• locale set wrong


    I just discovered that my locale was set to en_AU.UTF-8 rather than en_GB.UTF-8. So I updated /etc/locale.gen to uncomment the GB locale and recomment the AU locale. I then updated /etc/locale.conf with:


    I then ran locale-gen. Rebooted and nearly everything is correct now bar LANG which is still showing AU. Here’s the output of locale:


    And just for good measure locale -a:


    How do I get the LANG to update?

  • @doyler78
    sudo localectl set-locale LANG=en_GB.UTF-8

  • @joekamprad Unfortunately that hasn’t worked. It’s still showing AU. I have rebooted after it.

    Working now. Another reboot seems to have sorted it.

  • @doyler78 Yes…reboot was necessary.

  • @ricklinux I did reboot after running the set-locale but when I logged in again and ran locale it was still showing AU. I decided to reboot again and check again and this time it changed. Very odd but glad it worked.

  • @doyler78 Ya…that’s seems typical …couple reboots from what i have seen and read.

  • @doyler78 How’s the wi-fi been working anyway? Antergos is really great isn’t it!

  • @ricklinux Wifi going strong. No problems since. I’ve been using Antergos for a couple of years now. I was initially worried about moving from Ubuntu given that Antergos is more bleeding edge but in that time I’ve had very few breakages and usually they are sorted fairly swiftly. I always have another partition with another linux distro and windows as well installed just in case of anything more major such as when I tried to clean up my pacman cache and completely broke it. Pacman thought nothing was installed. That was a reinstall job and lesson learned but that was on my desktop computer. I’ve about 5 linux partitions on that one but Antergos is the main on there also though all my server stuff runs in an Ubuntu Server VM.

  • @doyler78 Yes i have found the same. I like the fact that Antergos is rolling release and more bleeding edge so it updates more frequently than anything i have tried and it’s Arch. I use the Cinnamon desktop and i really haven’t found too many problems in all the time i have been using Antergos. It’s been a little bit of a learning curve but i learn something new everyday. It just works. I have been a distro hopper for a long time but once i found Antergos that was it for me. I do like some other versions but i have gotten away from the multi-boot set ups and currently i have only one desktop running Windows 10 dual boot with Antergos. It is a brand new desktop i just built this year so it has the latest hardware. Only keeping Windows around for other purposes but the goal is to be Linux only and Windows free! I have also used vm quite a bit but i prefer the OS installed. It does have it’s purpose and can work well with the right configurations and hardware. I’m glad you like Antergos and i think it is awesome.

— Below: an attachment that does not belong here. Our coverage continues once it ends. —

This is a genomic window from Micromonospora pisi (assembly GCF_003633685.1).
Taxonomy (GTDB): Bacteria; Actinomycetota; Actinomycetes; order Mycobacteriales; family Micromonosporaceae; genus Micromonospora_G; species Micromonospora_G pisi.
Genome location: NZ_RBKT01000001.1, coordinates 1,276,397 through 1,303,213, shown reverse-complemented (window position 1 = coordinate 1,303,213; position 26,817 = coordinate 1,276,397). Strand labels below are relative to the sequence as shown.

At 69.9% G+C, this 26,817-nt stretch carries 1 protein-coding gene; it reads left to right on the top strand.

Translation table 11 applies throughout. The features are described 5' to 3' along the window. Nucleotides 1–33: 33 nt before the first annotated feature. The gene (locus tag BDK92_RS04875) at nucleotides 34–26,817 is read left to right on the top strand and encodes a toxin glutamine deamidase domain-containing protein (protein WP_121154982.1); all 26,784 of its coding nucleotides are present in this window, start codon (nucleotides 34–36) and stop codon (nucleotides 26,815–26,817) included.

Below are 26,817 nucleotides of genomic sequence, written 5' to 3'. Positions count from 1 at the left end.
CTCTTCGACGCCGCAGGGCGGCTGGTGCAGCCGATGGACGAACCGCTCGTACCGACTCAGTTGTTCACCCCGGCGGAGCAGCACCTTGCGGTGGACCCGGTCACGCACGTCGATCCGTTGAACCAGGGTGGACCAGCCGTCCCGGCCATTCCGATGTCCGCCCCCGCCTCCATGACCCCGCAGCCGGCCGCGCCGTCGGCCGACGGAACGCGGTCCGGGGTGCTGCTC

• This is a tip if something with Antergos goes really south:

    menuentry 'Boot Antergos ISO' {
        set isofile=/ISO/antergos-19.4-x86_64.iso    # change this line when new ISO is published
        search --no-floppy --set=root --file $isofile
        probe -u $root --set=uuid
        loopback loop $isofile
        linux (loop)/arch/boot/vmlinuz img_dev=/dev/disk/by-uuid/$uuid img_loop=$isofile
        initrd (loop)/arch/boot/intel_ucode.img (loop)/arch/boot/archiso.img

    It is a new grub boot menu entry that boots from the Antergos ISO file! In case of an emergency, with this definition you can still boot, and fix problems in the real installation.


    The above definition assumes that the Antergos ISO file antergos-19.4-x86_64.iso already exists in directory /ISO on some drive. Note that the drive should be formatted as ext4.

    Simply write the above definition to file /boot/grub/custom.cfg and reboot.

    Then you have a new menu entry as the last entry. Select that, and you boot the Antergos ISO directly.

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